Netanyahu Blames Palestinian Authority Incitement for West Bank Terror Attack

Public security minister to reexamine Palestinian work permit policy for Palestinians ■ U.S. Embassy in Israel condemns attack and 'statements glorifying terrorism'

Prime Minister Netanyahu in a cabinet meeting Tuesday September 26, 2017 following a terror attack in the West Bank settlement of Har Adar that killed 3 Israelis.
Prime Minister Netanyahu in a cabinet meeting Tuesday September 26, 2017 following a terror attack in the West Bank settlement of Har Adar that killed 3 Israelis. Marc Israel Sellem

Prime Minister Benjamin Netanyahu blamed Palestinian Authority incitement for the West Bank terror attack that killed three Israelis Tuesday during a cabinet meeting. Netanyahu said he expects Palestinian President Mahmoud Abbas to denounce the attack "and not try to justify it."

The prime minister added that Israel will demolish the terrorist's house, impose a closure on his village and revoke the work permits of his extended family. 

Public Security Minister Gilad Erdan noted that the terrorist had no previous history that could have indicated his intentions or danger. “It is impossible to speak about a nationalist territorial struggle. This conflict is religious,” Erdan said on his way to a meeting concerning work permits for Palestinians.

Defense Minister Avigdor Lieberman echoed the prime minister's sentiment incitement spurred the attack.

“The Palestinian Authority continues to incite to murder Jews and glorify and praise murderers. This is the main reason for the atmosphere of incitement in the media and social networks that leads to terrorist attacks against the citizens of Israel,” added Lieberman.

“There is no difference between Palestinian terrorism, which is fed and fueled in an institutional manner, and the radical Islamic terrorism, which carried out terrorist attacks in Europe and elsewhere in the world,” he added.

Transportation and Intelligence Minister Yisrael Katz said Abbas used his speech at the UN General Assembly for incitement against Israel, and as a result a Palestinian terrorist murdered three Israelis and wounded another. 

Katz said the fact that the terrorist exploited the entrance of Palestinians to work in Israel will have serious implications on the employment of Palestinians and the ability to improve their conditions of entry into Israel.

The terrorist attack is also a clear message to Donald Trump’s envoy to the peace process, Jason Greenblatt, who arrived in Israel on Tuesday. “Israel’s security was and will remain the uppermost consideration in the government’s policies and is above any other consideration on improving and easing the lives of the Palestinians,” said Katz.  

Greenblatt tweeted that "my family and I are horrified by the attack in Har Adar. Shame on Hamas & others who praised the attack. All must stand against terror!"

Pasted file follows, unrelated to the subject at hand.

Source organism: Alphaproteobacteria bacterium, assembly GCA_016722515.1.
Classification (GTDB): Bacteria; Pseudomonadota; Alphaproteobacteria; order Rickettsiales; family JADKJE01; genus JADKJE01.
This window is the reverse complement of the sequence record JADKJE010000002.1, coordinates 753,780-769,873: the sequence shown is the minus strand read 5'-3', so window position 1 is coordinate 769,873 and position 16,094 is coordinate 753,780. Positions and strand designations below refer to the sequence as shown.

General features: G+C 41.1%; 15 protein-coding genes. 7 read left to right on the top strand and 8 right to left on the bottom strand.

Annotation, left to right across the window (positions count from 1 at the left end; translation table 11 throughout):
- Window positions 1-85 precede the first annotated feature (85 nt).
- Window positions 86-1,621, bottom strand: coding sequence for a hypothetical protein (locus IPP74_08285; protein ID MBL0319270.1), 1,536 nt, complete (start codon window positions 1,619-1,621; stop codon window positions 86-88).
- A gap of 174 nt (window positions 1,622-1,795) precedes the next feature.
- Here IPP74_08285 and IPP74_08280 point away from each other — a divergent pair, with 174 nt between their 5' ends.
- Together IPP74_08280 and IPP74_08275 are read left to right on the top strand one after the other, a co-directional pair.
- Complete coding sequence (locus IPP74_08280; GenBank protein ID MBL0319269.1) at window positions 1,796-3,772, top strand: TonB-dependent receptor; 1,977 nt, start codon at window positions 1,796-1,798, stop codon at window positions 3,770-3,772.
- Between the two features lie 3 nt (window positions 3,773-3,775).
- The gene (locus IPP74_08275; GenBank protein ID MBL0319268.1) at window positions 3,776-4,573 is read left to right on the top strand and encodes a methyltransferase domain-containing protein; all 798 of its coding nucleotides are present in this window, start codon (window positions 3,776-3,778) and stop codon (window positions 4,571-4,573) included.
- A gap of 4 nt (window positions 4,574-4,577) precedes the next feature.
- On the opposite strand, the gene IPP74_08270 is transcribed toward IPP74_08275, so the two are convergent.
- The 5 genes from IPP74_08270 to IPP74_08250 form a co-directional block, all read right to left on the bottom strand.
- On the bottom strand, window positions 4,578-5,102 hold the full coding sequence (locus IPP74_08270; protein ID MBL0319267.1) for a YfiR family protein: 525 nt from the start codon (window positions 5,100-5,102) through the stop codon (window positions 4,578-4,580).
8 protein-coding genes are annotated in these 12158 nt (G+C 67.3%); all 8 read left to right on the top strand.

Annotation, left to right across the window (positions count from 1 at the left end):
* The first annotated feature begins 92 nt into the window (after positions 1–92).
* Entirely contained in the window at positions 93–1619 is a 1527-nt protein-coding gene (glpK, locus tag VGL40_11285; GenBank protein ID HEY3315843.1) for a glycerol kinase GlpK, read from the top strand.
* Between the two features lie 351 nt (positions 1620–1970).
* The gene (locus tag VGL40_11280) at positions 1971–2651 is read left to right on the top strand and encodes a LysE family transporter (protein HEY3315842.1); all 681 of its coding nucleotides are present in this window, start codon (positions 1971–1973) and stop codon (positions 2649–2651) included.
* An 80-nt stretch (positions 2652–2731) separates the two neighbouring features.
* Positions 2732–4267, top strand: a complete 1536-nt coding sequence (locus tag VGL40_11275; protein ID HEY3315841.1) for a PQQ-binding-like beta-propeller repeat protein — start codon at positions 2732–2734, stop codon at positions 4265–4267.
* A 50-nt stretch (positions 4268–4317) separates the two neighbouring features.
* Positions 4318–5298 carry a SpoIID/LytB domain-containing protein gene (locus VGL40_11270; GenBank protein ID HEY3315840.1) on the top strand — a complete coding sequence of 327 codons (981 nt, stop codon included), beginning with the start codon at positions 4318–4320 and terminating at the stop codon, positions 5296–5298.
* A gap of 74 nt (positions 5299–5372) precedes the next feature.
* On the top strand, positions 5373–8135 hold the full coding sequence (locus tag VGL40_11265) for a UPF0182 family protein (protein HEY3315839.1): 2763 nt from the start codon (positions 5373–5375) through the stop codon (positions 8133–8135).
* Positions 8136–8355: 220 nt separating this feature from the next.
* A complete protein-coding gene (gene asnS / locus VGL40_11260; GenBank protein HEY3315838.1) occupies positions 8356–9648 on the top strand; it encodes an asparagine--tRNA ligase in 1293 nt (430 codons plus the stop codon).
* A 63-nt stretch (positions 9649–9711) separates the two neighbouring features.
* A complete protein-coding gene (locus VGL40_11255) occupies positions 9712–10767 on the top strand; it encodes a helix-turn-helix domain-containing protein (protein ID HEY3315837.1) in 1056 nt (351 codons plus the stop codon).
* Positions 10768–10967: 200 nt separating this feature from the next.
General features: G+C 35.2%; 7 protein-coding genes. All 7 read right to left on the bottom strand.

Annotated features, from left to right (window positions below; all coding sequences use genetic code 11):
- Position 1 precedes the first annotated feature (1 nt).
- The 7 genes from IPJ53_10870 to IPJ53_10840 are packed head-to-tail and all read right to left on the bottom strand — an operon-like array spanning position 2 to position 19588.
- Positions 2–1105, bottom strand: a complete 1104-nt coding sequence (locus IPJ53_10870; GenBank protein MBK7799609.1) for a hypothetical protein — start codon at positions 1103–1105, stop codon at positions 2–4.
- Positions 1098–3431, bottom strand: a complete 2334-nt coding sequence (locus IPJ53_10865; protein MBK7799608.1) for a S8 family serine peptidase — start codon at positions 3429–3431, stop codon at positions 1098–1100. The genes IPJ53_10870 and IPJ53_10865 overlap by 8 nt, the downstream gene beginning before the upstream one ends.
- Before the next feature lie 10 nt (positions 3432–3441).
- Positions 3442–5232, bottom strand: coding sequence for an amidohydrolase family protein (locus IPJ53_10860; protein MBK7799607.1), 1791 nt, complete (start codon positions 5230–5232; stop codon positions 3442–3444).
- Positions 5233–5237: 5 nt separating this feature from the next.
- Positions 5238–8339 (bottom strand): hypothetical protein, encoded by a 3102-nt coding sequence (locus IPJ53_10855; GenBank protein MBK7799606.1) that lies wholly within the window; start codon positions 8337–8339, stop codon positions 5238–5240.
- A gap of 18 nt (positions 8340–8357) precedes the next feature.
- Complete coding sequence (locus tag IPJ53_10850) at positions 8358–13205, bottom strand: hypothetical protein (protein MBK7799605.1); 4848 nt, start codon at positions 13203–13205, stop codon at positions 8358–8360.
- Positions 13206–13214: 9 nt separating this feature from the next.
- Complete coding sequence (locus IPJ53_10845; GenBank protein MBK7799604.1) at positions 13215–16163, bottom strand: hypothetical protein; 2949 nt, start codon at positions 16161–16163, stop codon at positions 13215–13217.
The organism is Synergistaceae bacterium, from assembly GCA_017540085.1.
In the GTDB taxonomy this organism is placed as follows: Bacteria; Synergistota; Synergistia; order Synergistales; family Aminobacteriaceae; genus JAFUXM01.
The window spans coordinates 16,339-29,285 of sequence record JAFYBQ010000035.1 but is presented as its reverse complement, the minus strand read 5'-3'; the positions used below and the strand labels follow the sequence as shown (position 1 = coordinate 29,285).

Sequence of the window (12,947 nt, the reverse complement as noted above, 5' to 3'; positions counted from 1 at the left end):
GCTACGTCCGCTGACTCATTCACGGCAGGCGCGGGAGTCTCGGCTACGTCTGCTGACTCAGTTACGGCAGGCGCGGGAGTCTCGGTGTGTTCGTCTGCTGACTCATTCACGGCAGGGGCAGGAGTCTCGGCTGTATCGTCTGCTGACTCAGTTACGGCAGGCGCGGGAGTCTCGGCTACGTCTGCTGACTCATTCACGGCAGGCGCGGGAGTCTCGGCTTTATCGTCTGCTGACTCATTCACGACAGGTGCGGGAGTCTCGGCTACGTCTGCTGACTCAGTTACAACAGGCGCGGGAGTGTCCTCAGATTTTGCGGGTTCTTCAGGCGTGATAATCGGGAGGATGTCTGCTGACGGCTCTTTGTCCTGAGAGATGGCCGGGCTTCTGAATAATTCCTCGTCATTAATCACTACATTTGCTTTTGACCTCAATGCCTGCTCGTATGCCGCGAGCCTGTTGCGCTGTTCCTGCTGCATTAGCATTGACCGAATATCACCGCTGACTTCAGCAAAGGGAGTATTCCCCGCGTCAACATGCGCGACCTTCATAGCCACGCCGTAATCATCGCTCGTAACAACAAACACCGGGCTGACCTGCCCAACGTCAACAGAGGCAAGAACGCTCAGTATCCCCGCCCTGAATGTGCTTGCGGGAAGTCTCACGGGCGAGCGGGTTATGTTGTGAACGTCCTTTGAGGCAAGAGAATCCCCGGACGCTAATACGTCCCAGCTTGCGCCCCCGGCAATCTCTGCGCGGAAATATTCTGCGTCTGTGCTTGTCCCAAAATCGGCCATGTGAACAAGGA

Coalition whip MK David Bitan (Likud) said: “We must immediately stop the entry of Palestinians into Israel. Palestinian terrorism exploits our goodwill in order to murder Israelis. We must reexamine the policy of [issuing] entry permits to Israel and understand there is no point to negotiations for the purpose of lip service with those who want to exterminate us.”

In his response, Israeli President Reuven Rivlin said that "the cruel terror attack proves once again the daily front that our security forces face in the most important mission — protecting and defending the safety of the citizens of Israel."

The U.S. Embassy in Israel said in a statement that "we condemn in the strongest possible terms today’s horrific attack in Har Adar," adding that "we also condemn statements glorifying terrorism and call on all to send a clear message that terrorism must never be tolerated."

Nickolay Mladenov, the UN special coordinator for the Middle East peace process, said in a statement: ““It is deplorable that Hamas and others continue to glorify such attacks, which undermine the possibility of a peaceful future for both Palestinians and Israelis. I urge all to condemn violence and stand up to terror,” said Mladenov.

Police Commissioner Roni Alsheich said after the attack on Tuesday morning “the threats have moved to the home front.”  The terrorist worked in the settlement and was known to those in charge of the routine entry of Palestinian workers. The terrorists are “looking for the rear, the crossings, the short contact with the security forces,” he added. 

Terrorist attacks have come less for ideological reasons in recent years and more for personal reasons, said Alsheich. “It can be anyone who has decided they’ve had enough.”

The police have yet to make a decision on how to deal with Palestinian workers with entry permits after the attack. “We will not make radical decisions” because it is part of the fabric of life, said Alsheich.